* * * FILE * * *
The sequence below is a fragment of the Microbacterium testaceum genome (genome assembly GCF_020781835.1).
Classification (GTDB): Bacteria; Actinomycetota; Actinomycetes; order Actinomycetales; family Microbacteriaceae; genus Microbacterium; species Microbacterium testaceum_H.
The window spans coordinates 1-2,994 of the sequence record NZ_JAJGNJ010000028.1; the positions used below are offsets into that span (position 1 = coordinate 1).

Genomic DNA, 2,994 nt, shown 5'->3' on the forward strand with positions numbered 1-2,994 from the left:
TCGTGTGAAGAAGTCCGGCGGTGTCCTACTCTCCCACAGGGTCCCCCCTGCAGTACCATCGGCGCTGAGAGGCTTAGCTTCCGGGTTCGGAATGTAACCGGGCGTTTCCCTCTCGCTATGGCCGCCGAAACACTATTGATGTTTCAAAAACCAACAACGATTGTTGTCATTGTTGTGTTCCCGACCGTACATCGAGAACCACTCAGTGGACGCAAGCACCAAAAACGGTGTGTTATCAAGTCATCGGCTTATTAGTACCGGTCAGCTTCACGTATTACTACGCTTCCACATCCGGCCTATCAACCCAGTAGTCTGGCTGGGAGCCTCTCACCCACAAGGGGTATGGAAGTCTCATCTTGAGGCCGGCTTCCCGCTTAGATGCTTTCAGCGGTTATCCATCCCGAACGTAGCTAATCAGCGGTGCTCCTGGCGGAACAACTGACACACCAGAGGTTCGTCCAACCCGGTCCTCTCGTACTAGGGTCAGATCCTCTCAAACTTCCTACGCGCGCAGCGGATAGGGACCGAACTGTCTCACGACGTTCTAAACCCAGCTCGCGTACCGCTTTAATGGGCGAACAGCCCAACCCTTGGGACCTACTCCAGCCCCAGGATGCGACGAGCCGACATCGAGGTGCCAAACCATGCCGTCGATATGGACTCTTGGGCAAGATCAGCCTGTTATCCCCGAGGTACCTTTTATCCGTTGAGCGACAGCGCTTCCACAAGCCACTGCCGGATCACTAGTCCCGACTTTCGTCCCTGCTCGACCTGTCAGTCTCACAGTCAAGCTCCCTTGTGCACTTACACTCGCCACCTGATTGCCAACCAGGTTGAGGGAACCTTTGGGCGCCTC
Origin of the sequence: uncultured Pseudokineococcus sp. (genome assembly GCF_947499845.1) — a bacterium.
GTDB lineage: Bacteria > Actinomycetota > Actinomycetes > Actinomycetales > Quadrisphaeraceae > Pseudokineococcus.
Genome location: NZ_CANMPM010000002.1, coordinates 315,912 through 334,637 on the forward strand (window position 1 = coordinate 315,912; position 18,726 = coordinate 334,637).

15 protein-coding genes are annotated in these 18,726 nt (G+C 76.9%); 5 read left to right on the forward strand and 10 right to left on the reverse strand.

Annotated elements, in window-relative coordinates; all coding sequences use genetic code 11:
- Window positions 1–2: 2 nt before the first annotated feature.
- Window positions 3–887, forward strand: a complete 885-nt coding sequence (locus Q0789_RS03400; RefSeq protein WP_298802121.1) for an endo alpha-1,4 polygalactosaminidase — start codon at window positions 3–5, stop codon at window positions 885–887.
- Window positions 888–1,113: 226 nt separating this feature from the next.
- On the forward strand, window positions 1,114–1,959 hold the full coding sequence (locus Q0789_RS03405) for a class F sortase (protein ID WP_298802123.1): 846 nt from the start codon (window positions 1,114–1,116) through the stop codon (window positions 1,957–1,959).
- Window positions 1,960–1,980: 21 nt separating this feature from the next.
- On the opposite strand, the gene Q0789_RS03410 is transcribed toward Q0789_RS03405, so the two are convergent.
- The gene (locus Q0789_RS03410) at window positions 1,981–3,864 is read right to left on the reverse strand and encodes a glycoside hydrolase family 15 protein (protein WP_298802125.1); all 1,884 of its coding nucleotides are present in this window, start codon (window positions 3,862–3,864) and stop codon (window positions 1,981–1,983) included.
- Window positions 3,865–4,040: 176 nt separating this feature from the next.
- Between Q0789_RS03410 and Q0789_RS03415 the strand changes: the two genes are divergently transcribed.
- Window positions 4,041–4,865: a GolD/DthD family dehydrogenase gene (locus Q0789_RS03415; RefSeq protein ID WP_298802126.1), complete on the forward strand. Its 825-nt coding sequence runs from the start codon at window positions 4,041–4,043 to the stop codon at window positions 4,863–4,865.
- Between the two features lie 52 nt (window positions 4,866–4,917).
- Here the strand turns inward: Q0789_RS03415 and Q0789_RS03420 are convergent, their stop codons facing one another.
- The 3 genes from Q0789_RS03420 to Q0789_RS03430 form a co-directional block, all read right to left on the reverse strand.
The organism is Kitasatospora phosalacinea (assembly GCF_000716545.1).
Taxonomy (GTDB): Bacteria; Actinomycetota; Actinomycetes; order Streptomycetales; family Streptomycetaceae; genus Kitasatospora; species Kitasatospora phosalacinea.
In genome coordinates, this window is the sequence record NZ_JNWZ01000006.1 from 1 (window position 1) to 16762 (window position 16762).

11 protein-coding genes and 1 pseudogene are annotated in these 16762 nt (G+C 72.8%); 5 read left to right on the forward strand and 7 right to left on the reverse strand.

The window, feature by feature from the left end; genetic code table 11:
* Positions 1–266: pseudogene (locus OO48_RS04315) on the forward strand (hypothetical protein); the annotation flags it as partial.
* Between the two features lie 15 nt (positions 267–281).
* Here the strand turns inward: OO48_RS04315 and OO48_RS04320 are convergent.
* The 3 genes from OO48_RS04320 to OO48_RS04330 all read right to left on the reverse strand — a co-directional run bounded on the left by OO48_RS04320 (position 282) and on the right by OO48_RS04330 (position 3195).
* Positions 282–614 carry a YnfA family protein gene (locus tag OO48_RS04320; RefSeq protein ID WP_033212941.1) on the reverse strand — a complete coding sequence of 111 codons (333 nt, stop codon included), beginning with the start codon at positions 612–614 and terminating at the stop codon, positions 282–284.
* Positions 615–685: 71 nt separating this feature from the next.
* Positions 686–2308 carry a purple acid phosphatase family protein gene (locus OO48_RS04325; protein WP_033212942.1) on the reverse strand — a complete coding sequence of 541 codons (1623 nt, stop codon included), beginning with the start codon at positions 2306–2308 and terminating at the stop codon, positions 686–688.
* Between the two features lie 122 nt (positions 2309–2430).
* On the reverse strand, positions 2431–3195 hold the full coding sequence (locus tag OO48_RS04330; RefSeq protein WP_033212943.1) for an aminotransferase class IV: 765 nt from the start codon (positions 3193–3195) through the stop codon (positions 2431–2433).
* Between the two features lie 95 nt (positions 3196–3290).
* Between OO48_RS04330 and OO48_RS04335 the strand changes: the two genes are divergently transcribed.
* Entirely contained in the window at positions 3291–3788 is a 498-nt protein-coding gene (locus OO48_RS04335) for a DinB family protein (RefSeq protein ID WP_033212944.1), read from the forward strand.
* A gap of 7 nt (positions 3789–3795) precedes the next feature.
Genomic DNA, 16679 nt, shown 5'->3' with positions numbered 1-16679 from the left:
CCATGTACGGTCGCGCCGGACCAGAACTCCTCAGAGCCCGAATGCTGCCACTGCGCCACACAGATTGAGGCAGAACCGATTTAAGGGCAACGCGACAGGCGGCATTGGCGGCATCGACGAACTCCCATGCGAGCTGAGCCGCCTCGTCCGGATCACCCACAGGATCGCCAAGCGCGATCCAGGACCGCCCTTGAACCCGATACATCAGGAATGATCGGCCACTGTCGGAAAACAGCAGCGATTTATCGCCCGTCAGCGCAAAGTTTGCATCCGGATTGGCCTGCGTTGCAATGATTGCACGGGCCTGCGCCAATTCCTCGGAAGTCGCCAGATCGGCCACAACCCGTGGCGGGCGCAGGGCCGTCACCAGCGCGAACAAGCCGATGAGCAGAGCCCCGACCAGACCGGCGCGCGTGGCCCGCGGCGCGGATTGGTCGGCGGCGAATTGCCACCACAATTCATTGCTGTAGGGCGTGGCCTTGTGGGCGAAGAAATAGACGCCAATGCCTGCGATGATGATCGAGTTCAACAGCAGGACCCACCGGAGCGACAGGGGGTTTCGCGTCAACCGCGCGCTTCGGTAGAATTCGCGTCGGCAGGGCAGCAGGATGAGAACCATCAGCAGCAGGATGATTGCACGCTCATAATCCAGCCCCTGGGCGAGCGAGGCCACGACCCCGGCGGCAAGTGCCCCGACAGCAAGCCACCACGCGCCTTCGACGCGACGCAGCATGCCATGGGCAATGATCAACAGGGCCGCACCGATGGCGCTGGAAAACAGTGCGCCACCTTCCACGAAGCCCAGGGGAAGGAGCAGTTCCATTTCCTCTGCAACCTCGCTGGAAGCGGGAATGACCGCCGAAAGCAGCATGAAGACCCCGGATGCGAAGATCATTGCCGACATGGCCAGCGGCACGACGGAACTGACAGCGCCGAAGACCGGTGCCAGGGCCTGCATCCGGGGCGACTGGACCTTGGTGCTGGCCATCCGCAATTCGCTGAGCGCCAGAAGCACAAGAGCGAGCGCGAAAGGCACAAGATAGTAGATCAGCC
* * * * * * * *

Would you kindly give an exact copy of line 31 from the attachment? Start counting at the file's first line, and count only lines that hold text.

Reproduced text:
* Here the strand turns inward: OO48_RS04315 and OO48_RS04320 are convergent.